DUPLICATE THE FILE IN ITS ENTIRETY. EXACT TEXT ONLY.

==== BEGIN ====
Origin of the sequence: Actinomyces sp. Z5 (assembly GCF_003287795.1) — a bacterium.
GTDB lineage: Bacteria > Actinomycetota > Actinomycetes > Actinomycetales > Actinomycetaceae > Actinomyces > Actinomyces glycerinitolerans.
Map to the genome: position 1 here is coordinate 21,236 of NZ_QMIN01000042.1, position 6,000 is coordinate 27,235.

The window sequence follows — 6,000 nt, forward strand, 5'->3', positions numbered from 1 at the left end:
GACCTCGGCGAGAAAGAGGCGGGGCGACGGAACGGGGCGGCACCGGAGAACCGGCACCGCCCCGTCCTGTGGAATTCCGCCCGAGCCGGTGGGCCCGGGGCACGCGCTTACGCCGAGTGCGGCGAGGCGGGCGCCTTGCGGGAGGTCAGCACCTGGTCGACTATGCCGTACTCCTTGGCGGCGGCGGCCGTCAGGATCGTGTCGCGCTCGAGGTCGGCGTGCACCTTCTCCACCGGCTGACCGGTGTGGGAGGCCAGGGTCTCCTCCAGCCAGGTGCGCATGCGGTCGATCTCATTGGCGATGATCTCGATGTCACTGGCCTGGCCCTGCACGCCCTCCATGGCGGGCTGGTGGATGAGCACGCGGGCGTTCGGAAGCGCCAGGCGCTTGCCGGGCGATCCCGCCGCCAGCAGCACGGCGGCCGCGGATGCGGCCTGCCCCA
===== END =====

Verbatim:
Origin of the sequence: Actinomyces sp. Z5 (assembly GCF_003287795.1) — a bacterium.
GTDB lineage: Bacteria > Actinomycetota > Actinomycetes > Actinomycetales > Actinomycetaceae > Actinomyces > Actinomyces glycerinitolerans.
Map to the genome: position 1 here is coordinate 21,236 of NZ_QMIN01000042.1, position 6,000 is coordinate 27,235.

The window sequence follows — 6,000 nt, forward strand, 5'->3', positions numbered from 1 at the left end:
GACCTCGGCGAGAAAGAGGCGGGGCGACGGAACGGGGCGGCACCGGAGAACCGGCACCGCCCCGTCCTGTGGAATTCCGCCCGAGCCGGTGGGCCCGGGGCACGCGCTTACGCCGAGTGCGGCGAGGCGGGCGCCTTGCGGGAGGTCAGCACCTGGTCGACTATGCCGTACTCCTTGGCGGCGGCGGCCGTCAGGATCGTGTCGCGCTCGAGGTCGGCGTGCACCTTCTCCACCGGCTGACCGGTGTGGGAGGCCAGGGTCTCCTCCAGCCAGGTGCGCATGCGGTCGATCTCATTGGCGATGATCTCGATGTCACTGGCCTGGCCCTGCACGCCCTCCATGGCGGGCTGGTGGATGAGCACGCGGGCGTTCGGAAGCGCCAGGCGCTTGCCGGGCGATCCCGCCGCCAGCAGCACGGCGGCCGCGGATGCGGCCTGCCCCA